In a still further embodiment of the gripper according to the invention the bearing surface is a smooth surface which does not comprise any channels, grooves or the like, where liquid (e.g. water) can collect. As the lens has been sucked against and adheres to the bearing surface, there is no fluid stream flowing in any channels, grooves or the like between the lens and the bearing surface thus preventing the lens from unintentional drying out. ln yet a further embodiment of the gripper according to the invention the outer diameter of the bearing surface is larger than that of the contact lens to be sucked to the bearing surface. Thus, the contact lens sucked against the bearing surface does not extend beyond the outer diameter of the gripper so that upon removal of the gripper from a test cell or from any other container, the lens cannot be damaged in the region of the lens edge.

Another aspect of the present invention is directed to a process for transporting a contact lens from a start location to a destination location, comprising the steps of:

- providing a gripper according to the invention as described above,

- positioning the gripper head with its bearing surface closely adjacent to the contact lens to be transported from the start location to the destination location,

- applying underpressure through the at least one opening in the bearing surface so as to suck the contact lens to adhere to the bearing surface,

- moving the gripper with the contact lens to the destination location,

- applying overpressure through the at least one opening in the bearing surface so as to release the contact lens from the bearing surface at the destination location, and

- applying a separate underpressure through the detection opening in the bearing surface so as to detect whether or not a contact lens is adhered to the bearing surface.

As already mentioned above, the separate underpressure may be applied through the detection opening when the contact lens has been gripped (sucked) and adheres to the bearing surface of the gripper head, or it may be applied after the lens has been released from the bearing surface of the gripper head, or both, so that it is possible to detect whether a lens has been successfully gripped and whether later on it has been successfully released.

In one embodiment of the process according to the invention, the step of applying

underpressure through the at least one opening in the bearing surface so as to suck the contact lens to adhere to the bearing surface comprises applying underpressure and at the same time allowing a leakage stream to flow towards the at least one opening in the bearing surface through which the underpressure is applied, with the leakage stream being chosen such that it does not essentially affect the underpressure applied. The advantages of the application of underpressure and at the same time allowing a leakage stream to flow towards the at least one opening in the bearing surface have already been explained above in connection with the corresponding embodiment of the gripper according to the invention (reduction or prevention of entrainment of water).

In a further embodiment of the process according to the invention the step of applying a separate underpressure through the detection opening in the bearing surface is performed after a predetermined time interval of application of underpressure through the at least one opening in the bearing surface. This embodiment of the process is suitable to detect whether a lens has been successfully gripped and adheres to the bearing surface of the gripper head. Also, the predetermined time interval can be chosen such that in case the gripper has gripped the lens in a test cell "under water" the separate underpressure can be applied only after the gripper has been moved out of the test cell so that no water is sucked in through the detection opening.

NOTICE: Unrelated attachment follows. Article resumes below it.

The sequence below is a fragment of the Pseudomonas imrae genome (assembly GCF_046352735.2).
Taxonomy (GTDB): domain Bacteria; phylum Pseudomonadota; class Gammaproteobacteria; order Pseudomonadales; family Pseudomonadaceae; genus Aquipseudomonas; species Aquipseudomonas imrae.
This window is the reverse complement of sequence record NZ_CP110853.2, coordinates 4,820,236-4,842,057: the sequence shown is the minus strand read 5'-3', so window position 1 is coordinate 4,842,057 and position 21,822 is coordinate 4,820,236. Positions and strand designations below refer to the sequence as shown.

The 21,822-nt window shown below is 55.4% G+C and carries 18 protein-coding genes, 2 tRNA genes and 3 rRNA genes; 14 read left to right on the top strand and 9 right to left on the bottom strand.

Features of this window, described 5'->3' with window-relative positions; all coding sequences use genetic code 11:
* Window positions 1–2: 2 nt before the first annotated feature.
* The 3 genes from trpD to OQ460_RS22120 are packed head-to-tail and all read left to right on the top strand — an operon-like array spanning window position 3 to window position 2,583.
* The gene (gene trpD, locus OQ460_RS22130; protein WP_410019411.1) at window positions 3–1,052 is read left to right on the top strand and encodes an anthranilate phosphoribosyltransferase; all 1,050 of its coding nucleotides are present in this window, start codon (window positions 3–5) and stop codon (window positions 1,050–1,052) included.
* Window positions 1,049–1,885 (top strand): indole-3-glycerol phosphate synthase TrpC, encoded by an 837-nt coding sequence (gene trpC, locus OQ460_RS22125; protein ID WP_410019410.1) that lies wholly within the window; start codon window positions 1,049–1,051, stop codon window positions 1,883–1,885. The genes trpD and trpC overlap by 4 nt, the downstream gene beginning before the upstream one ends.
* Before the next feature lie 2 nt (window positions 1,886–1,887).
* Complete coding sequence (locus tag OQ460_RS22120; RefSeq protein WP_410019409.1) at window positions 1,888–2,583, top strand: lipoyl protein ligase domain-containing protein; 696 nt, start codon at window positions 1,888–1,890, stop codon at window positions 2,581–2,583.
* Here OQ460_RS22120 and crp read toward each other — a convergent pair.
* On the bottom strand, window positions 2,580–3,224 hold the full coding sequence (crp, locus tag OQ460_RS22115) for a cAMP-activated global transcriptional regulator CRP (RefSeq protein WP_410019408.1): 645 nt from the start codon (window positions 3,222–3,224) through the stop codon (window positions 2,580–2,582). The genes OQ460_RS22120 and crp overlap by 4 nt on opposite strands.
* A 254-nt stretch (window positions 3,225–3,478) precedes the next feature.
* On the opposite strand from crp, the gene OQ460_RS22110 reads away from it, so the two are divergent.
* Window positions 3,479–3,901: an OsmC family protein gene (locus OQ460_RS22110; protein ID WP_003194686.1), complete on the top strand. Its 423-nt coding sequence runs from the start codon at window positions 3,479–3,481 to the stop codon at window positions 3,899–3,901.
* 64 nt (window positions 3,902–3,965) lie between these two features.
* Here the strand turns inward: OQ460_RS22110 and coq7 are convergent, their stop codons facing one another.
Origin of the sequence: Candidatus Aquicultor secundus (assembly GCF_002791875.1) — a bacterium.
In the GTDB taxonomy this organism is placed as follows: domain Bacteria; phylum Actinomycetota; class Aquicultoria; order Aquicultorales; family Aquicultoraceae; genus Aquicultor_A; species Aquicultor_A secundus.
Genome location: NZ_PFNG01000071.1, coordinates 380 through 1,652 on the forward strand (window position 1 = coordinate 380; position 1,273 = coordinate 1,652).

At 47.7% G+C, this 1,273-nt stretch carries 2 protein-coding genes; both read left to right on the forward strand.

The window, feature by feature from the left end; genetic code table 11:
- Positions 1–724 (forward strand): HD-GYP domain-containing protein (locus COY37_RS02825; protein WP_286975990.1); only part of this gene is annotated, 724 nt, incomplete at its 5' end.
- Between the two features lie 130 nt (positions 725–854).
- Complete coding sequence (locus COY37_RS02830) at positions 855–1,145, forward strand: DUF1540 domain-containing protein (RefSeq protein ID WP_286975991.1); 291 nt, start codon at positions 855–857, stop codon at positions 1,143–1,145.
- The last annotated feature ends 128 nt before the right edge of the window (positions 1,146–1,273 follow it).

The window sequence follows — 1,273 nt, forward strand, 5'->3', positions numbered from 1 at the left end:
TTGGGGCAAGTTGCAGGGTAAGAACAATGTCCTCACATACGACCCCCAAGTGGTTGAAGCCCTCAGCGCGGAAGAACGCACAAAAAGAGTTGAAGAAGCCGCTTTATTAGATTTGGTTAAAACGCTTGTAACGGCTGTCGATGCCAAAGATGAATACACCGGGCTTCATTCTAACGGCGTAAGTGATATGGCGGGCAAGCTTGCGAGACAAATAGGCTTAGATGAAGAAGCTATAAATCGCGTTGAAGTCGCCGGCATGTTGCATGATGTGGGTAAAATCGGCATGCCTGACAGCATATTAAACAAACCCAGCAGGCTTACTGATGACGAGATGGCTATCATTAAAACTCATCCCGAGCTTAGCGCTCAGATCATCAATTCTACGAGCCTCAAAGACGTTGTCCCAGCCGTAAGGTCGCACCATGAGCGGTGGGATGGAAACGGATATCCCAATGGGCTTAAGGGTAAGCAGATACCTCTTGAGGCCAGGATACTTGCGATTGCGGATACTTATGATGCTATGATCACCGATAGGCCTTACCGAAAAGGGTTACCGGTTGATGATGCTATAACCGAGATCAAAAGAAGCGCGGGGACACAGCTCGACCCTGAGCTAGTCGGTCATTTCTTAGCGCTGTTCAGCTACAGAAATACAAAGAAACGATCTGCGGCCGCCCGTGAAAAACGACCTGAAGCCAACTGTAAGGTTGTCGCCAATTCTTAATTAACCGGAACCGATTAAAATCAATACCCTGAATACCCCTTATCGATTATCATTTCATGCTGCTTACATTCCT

In a still further embodiment of the process according to the invention the step of applying a separate underpressure through the detection opening in the bearing surface is performed after a predetermined time interval of application of overpressure through the at least one opening in the bearing surface. This embodiment of the process is suitable to detect whether a lens has been successfully released and does no longer adhere to the bearing surface of the gripper head. As has already been mentioned above, this embodiment of the process can be performed either in connection with a process in which also the adherence of the lens to the bearing surface is detected with the aid of the separate underpressure, or it can be performed in connection with a process in which the adherence of the gripped lens to the bearing surface is not detected. Also, the predetermined time interval can be chosen such that under normal conditions the lens has been released at the time the separate underpressure is applied to determine whether or not the lens has indeed been successfully released.

BRIEF DESCRIPTION OF THE DRAWINGS Further advantageous embodiments of the invention will become apparent from the following description of an embodiment with the aid of the drawings, in which:

Fig. 1 shows a side view of an embodiment of the gripper according to the invention,

Fig. 2 shows a longitudinal section through the central axis of the gripper of Fig. 1 in a plane running parallel to the plane of the paper on which the drawings are printed, and

Fig. 3 shows a longitudinal section through the central axis of the gripper of Fig. 1 in a plane running perpendicular to the plane of the paper on which the drawings are printed.